EARLY PALEOCENE PLANT COMMUNITIES FROM THE LOWER NACIMIENTO FORMATION (SAN JUAN BASIN, NEW MEXICO, USA) DOCUMENT RELATIVELY LONG-TERM ECOSYSTEM INSTABILITY FOLLOWING THE CRETACEOUS-PALEOGENE EXTINCTION EVENT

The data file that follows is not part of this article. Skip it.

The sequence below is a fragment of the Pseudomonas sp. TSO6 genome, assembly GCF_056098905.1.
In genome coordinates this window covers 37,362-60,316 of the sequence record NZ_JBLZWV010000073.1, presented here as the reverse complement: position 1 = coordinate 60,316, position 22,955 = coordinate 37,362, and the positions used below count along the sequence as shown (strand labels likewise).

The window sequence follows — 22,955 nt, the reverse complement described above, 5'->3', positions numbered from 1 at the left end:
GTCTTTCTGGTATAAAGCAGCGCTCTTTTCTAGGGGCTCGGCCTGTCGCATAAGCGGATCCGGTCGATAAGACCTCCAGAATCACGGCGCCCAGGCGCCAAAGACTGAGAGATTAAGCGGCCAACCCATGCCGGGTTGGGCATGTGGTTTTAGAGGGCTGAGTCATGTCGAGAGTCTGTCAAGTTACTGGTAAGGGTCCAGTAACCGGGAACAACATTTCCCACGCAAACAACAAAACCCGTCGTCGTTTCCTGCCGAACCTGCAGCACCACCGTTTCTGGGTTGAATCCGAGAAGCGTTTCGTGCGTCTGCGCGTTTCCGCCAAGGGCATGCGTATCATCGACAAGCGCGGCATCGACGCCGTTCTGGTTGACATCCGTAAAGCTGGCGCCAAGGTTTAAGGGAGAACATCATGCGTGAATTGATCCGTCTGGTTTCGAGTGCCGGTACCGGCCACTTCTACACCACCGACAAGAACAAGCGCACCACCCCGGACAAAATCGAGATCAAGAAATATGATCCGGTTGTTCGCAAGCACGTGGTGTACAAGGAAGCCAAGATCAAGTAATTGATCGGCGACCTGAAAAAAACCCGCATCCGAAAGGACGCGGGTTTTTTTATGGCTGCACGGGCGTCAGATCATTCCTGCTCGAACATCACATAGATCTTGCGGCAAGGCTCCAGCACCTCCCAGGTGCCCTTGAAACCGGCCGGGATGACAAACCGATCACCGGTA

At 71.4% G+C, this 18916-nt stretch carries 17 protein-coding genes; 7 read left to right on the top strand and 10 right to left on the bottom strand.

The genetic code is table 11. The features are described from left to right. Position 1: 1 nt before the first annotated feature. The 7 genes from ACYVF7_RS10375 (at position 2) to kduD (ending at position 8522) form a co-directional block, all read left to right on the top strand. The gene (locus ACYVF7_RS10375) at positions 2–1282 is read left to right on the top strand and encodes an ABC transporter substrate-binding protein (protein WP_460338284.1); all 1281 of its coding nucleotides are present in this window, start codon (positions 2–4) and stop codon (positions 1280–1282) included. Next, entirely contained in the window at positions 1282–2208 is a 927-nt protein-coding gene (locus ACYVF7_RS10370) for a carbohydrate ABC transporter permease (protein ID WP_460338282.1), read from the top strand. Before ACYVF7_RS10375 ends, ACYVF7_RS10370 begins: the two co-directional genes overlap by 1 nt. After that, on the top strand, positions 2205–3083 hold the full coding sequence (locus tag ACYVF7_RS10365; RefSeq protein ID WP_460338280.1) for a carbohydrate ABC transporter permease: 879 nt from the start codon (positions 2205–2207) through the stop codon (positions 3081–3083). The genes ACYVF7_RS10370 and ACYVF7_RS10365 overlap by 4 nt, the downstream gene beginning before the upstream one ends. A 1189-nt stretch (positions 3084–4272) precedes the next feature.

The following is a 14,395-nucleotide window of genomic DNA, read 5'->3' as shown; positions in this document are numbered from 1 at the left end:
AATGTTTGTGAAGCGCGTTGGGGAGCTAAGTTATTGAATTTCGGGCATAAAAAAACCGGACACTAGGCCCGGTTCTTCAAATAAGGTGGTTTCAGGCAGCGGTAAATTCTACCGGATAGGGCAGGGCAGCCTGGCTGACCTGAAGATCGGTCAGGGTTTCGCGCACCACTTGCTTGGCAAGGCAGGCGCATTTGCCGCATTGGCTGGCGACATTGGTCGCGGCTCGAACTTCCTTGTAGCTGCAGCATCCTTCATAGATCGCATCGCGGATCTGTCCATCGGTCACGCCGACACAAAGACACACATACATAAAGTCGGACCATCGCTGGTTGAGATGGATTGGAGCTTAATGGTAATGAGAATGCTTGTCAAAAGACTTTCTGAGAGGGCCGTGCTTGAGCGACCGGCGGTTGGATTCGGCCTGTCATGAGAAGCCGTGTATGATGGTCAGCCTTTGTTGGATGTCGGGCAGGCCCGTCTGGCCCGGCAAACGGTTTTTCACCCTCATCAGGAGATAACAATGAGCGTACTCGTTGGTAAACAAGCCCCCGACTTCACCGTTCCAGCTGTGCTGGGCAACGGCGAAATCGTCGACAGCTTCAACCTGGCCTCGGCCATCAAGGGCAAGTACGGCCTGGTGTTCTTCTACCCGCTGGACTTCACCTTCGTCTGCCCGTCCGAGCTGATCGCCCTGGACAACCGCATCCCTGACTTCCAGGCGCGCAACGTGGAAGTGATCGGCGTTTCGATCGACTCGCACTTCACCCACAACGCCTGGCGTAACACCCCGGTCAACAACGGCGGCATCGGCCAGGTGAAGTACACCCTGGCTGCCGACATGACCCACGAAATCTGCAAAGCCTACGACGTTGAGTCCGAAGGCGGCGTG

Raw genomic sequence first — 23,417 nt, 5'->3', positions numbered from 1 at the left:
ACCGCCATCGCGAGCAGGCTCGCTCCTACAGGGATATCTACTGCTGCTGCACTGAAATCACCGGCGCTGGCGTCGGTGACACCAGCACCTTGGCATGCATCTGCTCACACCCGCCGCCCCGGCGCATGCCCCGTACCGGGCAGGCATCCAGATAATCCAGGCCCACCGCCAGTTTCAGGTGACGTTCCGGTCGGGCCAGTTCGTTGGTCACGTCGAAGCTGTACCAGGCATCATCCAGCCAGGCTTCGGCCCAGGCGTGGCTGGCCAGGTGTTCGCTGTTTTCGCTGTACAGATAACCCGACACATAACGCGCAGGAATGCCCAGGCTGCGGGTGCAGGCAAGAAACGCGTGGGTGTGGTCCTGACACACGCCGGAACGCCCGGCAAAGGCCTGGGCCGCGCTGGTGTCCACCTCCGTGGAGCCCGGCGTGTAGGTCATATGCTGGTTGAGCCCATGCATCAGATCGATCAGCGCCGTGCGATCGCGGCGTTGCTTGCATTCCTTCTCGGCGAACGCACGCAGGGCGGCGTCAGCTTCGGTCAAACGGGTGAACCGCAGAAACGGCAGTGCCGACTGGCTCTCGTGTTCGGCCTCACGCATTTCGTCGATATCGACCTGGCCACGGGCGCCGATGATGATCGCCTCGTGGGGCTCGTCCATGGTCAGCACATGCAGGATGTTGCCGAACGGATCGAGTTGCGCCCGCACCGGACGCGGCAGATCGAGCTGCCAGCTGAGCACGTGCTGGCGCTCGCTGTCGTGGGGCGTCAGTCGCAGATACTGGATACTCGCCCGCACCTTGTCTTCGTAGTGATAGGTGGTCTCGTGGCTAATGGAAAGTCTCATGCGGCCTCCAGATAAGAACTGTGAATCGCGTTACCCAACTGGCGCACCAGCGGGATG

Fossil leaves were collected from the lower Nacimiento Formation from strata that was deposited from ~65.7-64.3 Ma and corresponds with the Puercan 2 (Pu2), Pu3, and Torrejonian 1 (To1) North American Land Mammal “age” (NALMA) biozones. The lower Nacimiento Formation flora is dominated by dicot angiosperms, many of which are endemic to the San Juan Basin, and is considerably more diverse that contemporaneous floras from the Northern Great Plains. Additionally, there is a notable facies affect between localities indicating that the flora was laterally heterogeneous. These results indicate a variable floral response to the K-Pg boundary across North America and suggest early Paleocene floras may have been considerably more diverse than previously suggested. Additionally, there is a major floral turnover coincident with the Pu3-To1 faunal transition. This turnover in both the floral and faunal records at ~64.9 Ma suggests that there may have been external processes, such as climate change, that led to a large-scale ecosystem change ~1 myr into the Paleocene and that there may have been relatively long-term ecosystem instability in plant and animal communities following the K-Pg boundary.